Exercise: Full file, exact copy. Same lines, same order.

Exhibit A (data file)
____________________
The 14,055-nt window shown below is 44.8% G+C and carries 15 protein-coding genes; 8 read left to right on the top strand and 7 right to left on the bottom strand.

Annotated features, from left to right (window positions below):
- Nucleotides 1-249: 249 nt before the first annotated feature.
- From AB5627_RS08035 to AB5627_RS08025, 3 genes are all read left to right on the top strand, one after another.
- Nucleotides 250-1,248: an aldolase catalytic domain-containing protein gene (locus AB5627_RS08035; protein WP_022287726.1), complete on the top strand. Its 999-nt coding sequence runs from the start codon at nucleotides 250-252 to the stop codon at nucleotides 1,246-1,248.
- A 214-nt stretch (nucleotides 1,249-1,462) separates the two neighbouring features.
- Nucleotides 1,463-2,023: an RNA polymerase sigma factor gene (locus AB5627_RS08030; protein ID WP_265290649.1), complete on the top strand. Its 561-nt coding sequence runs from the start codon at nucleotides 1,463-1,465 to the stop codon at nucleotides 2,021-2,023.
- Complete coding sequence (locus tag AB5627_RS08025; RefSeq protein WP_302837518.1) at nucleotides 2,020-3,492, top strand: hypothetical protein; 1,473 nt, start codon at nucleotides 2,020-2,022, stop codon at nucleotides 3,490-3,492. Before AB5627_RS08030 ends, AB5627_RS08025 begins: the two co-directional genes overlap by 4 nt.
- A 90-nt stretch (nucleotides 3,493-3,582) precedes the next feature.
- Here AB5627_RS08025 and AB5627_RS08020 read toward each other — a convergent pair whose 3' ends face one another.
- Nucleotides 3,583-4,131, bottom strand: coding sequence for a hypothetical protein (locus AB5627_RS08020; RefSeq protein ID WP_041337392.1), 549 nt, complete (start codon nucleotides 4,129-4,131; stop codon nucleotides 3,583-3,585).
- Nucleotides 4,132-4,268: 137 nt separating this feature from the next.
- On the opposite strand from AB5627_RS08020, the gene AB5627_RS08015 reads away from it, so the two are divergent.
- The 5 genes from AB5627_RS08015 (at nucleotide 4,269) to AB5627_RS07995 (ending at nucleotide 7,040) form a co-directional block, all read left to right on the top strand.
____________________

The 14,055-nt window shown below is 44.8% G+C and carries 15 protein-coding genes; 8 read left to right on the top strand and 7 right to left on the bottom strand.

Annotated features, from left to right (window positions below):
- Nucleotides 1-249: 249 nt before the first annotated feature.
- From AB5627_RS08035 to AB5627_RS08025, 3 genes are all read left to right on the top strand, one after another.
- Nucleotides 250-1,248: an aldolase catalytic domain-containing protein gene (locus AB5627_RS08035; protein WP_022287726.1), complete on the top strand. Its 999-nt coding sequence runs from the start codon at nucleotides 250-252 to the stop codon at nucleotides 1,246-1,248.
- A 214-nt stretch (nucleotides 1,249-1,462) separates the two neighbouring features.
- Nucleotides 1,463-2,023: an RNA polymerase sigma factor gene (locus AB5627_RS08030; protein ID WP_265290649.1), complete on the top strand. Its 561-nt coding sequence runs from the start codon at nucleotides 1,463-1,465 to the stop codon at nucleotides 2,021-2,023.
- Complete coding sequence (locus tag AB5627_RS08025; RefSeq protein WP_302837518.1) at nucleotides 2,020-3,492, top strand: hypothetical protein; 1,473 nt, start codon at nucleotides 2,020-2,022, stop codon at nucleotides 3,490-3,492. Before AB5627_RS08030 ends, AB5627_RS08025 begins: the two co-directional genes overlap by 4 nt.
- A 90-nt stretch (nucleotides 3,493-3,582) precedes the next feature.
- Here AB5627_RS08025 and AB5627_RS08020 read toward each other — a convergent pair whose 3' ends face one another.
- Nucleotides 3,583-4,131, bottom strand: coding sequence for a hypothetical protein (locus AB5627_RS08020; RefSeq protein ID WP_041337392.1), 549 nt, complete (start codon nucleotides 4,129-4,131; stop codon nucleotides 3,583-3,585).
- Nucleotides 4,132-4,268: 137 nt separating this feature from the next.
- On the opposite strand from AB5627_RS08020, the gene AB5627_RS08015 reads away from it, so the two are divergent.
- The 5 genes from AB5627_RS08015 (at nucleotide 4,269) to AB5627_RS07995 (ending at nucleotide 7,040) form a co-directional block, all read left to right on the top strand.